"What we're doing is buying their time back to make them feel uncomfortable," said Myers, who said students are told to use the time productively, preferably doing school work.
They can't talk, play games or sleep, he said.
Students don't like having to give up their free time, said Myers, who uses statistics to prove his point.
During the first year of the program, the number of referrals dropped 35 percent, with a corresponding 27 percent decline in out-of-school suspensions, he said.
So far this year, the numbers are running a little above last year, he said.
However, they're still much lower than they were before the program started. Myers said most referrals now are for habitual tardiness - a hard-to-solve problem - rather than for the more serious offenses he used to see.
"The school climate is better because of that," he said.
The progressive discipline policy defines the consequences for students' actions, putting the onus of responsibility on the student, who usually has plenty of chances to avoid a three-hour Saturday School stint.
It takes a serious offense, such as truancy or smoking on campus, to be sent directly to Saturday School, Myers said.
Less serious offenses, like breaking a class rule against chewing gum, would get a student a half-hour detention with the teacher, he said.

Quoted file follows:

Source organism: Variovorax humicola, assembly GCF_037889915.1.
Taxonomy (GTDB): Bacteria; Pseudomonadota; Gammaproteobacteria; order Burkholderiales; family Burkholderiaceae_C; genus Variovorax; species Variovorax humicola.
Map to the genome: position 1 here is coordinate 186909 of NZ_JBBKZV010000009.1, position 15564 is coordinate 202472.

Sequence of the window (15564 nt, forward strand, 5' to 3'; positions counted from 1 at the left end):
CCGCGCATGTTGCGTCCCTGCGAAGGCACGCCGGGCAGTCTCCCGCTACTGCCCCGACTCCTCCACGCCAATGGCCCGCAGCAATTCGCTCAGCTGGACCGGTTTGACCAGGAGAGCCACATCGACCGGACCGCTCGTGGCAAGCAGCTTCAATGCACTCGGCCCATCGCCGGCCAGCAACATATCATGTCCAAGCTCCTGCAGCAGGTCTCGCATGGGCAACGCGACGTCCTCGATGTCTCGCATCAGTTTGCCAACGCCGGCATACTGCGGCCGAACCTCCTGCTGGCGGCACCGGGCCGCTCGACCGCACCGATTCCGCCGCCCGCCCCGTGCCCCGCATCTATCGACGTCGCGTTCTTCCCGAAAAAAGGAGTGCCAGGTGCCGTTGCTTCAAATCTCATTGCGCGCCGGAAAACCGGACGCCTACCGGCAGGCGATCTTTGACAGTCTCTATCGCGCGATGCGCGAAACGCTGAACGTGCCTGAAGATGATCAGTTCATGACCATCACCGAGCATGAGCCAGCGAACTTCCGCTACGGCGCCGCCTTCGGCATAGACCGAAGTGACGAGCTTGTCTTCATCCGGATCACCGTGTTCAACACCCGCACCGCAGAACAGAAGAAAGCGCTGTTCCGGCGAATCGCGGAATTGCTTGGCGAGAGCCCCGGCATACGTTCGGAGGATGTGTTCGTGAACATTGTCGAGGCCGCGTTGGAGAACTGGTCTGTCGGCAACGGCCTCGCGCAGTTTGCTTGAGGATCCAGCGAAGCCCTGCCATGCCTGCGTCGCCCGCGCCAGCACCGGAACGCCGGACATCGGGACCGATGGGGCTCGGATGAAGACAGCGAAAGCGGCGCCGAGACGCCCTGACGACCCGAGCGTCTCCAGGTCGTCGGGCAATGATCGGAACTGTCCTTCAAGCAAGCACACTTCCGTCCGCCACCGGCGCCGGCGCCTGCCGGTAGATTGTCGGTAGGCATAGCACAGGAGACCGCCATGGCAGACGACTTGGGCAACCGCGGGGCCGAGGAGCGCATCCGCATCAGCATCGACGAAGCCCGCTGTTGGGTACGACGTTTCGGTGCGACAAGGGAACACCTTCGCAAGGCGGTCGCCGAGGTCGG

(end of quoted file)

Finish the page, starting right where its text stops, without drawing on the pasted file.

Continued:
But the stakes keep going up if the student either doesn't serve a detention or repeats the offense, Myers said.
Students who miss Saturday School end up with two days of out-of-school suspension, he said.
For violent offenses, such as fighting, students automatically receive out-of-school suspension, he said.
The policy was implemented when the school switched to "block scheduling," giving students four 1 1/2-hour periods a day instead of seven 45-minute periods, Myers said.
If school officials had continued the "in-school suspension" system, students would have lost two days of classes for each day of suspension. Myers said.
The old system also left a longer gap between action and consequences, he said. And it penalized teachers, who had to come up with special assignments for their students.
Myers said he could have opted to send his students to a county-wide Saturday detention program for middle and high school students.
But Myers preferred to keep his students in the school, where he can monitor the program.